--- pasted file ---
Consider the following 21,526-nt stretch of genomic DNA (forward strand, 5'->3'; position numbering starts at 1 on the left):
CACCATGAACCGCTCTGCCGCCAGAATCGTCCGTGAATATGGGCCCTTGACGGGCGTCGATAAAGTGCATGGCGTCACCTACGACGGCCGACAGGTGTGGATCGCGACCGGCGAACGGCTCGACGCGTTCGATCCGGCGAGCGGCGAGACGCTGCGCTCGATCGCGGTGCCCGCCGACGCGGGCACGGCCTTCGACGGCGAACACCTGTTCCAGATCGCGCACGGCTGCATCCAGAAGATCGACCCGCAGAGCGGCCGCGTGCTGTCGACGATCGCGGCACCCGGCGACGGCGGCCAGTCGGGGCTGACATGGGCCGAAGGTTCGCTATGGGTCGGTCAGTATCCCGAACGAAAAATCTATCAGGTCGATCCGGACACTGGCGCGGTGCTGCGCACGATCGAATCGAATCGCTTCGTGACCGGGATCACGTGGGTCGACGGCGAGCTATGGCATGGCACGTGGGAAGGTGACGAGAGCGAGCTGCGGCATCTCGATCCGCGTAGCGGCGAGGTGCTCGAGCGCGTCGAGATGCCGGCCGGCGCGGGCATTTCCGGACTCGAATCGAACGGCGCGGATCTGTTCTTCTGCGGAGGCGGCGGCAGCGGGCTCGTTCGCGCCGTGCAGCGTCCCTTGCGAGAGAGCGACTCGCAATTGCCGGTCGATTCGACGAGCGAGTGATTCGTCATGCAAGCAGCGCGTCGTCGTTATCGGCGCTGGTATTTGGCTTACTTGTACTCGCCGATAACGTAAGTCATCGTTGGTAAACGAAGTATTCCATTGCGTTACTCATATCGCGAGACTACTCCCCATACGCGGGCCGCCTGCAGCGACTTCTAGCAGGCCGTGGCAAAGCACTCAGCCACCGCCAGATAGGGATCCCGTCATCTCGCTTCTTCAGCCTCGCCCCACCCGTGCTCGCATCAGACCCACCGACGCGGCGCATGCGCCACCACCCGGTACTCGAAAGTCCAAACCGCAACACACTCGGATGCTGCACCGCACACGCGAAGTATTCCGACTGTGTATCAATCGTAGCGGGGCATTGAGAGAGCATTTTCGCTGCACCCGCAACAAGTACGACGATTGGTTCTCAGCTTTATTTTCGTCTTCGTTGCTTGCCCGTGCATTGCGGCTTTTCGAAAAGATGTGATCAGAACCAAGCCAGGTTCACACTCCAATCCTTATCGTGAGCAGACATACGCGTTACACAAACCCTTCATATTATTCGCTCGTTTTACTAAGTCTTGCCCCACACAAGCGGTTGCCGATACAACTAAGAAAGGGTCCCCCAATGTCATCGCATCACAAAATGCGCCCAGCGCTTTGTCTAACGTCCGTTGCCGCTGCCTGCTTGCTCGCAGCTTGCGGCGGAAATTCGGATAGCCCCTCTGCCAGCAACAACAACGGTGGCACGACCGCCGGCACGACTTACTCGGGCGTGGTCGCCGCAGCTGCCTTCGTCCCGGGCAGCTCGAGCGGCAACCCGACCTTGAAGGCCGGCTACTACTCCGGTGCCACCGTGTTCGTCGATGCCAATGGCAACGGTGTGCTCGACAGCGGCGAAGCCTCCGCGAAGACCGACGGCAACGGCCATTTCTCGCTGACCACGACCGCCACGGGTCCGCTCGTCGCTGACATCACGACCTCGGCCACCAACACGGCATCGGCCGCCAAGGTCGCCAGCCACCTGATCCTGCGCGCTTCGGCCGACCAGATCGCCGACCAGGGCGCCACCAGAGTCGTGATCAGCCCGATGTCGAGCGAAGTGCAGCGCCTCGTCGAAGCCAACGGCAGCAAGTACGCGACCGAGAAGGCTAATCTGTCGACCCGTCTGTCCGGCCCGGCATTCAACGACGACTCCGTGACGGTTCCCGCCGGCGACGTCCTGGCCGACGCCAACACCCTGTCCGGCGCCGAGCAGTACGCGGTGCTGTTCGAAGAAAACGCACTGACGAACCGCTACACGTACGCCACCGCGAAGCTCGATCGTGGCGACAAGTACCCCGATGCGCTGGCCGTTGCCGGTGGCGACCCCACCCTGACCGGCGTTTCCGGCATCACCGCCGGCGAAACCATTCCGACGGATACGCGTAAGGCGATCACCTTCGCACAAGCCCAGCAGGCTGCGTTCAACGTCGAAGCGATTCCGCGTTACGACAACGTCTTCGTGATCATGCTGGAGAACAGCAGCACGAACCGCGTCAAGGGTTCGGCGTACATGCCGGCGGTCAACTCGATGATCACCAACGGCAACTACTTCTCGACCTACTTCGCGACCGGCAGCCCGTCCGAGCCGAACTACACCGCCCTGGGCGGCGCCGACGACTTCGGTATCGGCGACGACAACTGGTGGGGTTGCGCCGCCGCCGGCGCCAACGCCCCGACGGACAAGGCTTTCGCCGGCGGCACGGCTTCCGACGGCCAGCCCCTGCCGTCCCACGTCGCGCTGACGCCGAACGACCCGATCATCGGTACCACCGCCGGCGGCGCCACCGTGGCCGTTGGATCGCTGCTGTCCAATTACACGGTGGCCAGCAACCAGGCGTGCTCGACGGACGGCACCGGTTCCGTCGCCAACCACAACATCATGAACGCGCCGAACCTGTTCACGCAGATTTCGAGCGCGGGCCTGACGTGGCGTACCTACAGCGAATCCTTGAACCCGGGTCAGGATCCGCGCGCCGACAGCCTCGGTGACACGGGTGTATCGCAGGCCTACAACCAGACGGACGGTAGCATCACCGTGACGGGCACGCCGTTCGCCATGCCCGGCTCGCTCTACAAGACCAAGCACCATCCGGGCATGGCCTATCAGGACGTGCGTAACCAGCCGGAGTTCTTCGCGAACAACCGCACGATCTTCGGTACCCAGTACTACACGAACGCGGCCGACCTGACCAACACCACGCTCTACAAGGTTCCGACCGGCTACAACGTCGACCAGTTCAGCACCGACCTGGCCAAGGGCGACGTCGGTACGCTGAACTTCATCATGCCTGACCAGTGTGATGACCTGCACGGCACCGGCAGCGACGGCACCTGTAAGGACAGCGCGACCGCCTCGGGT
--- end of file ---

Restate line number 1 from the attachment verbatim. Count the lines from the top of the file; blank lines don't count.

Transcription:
Consider the following 21,526-nt stretch of genomic DNA (forward strand, 5'->3'; position numbering starts at 1 on the left):